It's been 97 days since a nice man came to my Thorndon apartment to give me a cheque for the Rav 4.
Even though it blew out far too many candles at its last birthday, was covered in dog hair and smelled like an old sock, the green jeep was a faithful servant for many years.
Making the transition from being independently mobile to an active consumer of public transport has had its positives: I now understand how smug greenies feel, knowing that my daily activities aren't contributing to greenhouse gas emissions, traffic congestion or the end of civilisation as we know it. Plus it's kinder on the wallet.
Not surprisingly, the other side of the ledger has filled up just as quickly. There was, for example:
- the bus driver who wasn't aware that the middle pedal was the brake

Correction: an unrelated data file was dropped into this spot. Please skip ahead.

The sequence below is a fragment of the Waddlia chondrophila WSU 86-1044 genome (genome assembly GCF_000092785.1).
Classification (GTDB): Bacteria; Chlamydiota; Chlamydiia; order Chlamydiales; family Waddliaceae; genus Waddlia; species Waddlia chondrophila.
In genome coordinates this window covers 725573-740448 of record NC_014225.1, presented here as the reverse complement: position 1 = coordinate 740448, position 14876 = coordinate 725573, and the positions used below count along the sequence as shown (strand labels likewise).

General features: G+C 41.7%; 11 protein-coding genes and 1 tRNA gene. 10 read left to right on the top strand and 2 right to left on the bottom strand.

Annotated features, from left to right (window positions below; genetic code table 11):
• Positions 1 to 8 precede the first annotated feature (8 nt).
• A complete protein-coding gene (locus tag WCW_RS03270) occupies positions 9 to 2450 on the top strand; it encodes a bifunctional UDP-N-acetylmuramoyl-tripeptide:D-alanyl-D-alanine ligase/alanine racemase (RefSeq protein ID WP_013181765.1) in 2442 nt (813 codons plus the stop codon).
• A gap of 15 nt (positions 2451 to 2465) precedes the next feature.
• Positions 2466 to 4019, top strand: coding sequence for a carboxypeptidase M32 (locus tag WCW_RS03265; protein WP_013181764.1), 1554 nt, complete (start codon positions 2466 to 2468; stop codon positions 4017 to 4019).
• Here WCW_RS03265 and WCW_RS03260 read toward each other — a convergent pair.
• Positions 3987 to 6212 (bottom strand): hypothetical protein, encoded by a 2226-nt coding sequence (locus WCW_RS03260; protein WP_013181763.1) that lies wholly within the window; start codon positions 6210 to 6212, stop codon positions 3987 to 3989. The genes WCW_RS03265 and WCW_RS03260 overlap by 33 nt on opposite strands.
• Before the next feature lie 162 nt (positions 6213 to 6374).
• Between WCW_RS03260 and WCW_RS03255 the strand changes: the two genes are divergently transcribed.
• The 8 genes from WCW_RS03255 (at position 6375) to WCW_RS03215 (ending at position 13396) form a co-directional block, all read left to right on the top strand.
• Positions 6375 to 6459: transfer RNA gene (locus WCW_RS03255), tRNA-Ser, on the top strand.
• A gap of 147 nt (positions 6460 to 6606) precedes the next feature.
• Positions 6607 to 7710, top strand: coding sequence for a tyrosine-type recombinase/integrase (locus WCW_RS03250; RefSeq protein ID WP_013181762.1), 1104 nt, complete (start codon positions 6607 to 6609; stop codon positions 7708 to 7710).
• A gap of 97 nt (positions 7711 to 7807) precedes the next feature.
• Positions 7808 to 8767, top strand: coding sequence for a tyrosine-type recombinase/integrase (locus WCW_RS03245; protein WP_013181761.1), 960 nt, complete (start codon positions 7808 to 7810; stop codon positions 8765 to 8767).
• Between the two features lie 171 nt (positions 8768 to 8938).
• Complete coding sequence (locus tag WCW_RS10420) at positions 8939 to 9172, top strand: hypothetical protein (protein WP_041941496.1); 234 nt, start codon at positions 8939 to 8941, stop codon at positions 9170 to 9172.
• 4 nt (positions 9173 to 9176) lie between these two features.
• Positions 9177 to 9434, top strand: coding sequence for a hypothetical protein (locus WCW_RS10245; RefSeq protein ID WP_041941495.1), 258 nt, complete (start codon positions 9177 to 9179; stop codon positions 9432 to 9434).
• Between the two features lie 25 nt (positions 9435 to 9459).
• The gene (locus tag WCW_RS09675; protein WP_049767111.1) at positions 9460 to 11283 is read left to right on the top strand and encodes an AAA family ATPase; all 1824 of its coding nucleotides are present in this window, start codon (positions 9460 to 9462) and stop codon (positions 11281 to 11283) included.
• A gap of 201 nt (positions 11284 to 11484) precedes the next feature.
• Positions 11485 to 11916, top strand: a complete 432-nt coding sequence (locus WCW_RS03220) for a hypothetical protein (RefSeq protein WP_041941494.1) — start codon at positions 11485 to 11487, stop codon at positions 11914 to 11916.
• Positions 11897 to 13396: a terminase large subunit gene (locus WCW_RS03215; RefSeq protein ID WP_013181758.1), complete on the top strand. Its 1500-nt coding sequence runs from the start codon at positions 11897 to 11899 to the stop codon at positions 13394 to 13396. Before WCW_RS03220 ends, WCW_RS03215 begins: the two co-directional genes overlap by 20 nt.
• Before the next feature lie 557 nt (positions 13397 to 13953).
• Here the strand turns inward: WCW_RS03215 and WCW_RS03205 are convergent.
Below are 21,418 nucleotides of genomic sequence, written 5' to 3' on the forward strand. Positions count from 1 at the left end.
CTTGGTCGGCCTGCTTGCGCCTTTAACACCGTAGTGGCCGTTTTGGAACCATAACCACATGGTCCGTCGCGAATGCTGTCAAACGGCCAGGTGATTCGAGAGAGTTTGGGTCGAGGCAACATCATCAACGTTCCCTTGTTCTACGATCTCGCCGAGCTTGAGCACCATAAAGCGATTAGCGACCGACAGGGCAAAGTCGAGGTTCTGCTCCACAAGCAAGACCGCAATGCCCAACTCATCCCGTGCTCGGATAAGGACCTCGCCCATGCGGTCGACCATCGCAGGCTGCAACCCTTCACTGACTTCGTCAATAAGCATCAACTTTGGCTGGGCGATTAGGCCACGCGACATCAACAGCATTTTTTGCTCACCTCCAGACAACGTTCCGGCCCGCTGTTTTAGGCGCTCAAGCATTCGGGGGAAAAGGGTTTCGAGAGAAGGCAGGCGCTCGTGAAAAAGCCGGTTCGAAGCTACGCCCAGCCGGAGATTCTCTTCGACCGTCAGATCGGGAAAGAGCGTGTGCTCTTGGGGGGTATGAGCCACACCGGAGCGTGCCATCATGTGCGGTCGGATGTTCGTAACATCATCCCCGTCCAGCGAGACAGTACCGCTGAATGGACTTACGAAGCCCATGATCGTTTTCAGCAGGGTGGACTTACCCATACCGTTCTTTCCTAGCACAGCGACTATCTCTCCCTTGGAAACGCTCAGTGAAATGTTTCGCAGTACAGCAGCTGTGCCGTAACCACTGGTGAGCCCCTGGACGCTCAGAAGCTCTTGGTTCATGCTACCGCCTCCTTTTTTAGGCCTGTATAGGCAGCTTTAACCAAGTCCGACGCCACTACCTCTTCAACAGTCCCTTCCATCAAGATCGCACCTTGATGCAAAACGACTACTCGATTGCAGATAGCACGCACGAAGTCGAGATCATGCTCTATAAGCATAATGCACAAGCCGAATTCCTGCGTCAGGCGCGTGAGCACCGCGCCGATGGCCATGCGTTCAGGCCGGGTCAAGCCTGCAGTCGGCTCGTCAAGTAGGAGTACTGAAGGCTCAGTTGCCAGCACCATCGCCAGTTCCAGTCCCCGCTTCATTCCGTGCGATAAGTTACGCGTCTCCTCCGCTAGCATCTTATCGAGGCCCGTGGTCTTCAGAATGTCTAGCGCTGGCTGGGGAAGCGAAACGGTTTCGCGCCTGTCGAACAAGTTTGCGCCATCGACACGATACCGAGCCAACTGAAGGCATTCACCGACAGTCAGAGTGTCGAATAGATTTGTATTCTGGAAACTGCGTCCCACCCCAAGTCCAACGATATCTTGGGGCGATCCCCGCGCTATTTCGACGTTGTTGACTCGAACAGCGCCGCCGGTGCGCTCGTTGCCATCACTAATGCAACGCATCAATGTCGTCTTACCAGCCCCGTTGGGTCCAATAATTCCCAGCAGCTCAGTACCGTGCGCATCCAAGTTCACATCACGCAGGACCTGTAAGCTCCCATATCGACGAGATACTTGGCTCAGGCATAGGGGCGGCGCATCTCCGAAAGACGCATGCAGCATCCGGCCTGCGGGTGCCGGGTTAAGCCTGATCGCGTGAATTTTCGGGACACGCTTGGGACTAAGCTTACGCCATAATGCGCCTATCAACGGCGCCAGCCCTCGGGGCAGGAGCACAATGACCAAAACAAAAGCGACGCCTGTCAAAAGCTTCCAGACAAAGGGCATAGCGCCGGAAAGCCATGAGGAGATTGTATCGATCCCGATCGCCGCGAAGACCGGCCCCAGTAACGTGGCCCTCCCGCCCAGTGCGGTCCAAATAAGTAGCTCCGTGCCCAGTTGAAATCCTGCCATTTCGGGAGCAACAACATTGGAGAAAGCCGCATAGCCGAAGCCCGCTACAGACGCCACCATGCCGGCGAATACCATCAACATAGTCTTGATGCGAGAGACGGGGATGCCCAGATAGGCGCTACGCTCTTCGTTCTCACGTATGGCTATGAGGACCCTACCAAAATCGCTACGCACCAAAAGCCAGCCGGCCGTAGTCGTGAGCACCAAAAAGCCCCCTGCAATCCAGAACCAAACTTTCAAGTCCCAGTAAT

- the driver who made us all wait while he urinated in the bushes. The fact that we could see him didn't make it any less uncomfortable
- the collection of odd-balls who tried to engage me in conversation. Don't tell me to smile, that it might never happen because it already has – you're sitting next to me, loser
- the teenager with an extensive vocabulary of swear words who told one passenger she “needed to f----n get out more often” after the passenger admitted she didn't know the fare as she didn't usually catch the bus. Cue shouting match while mother of potty mouthed teenager provided the laughter soundtrack.
It won't win me any brownie points with the eco warriors but I don't care – bring on a new car.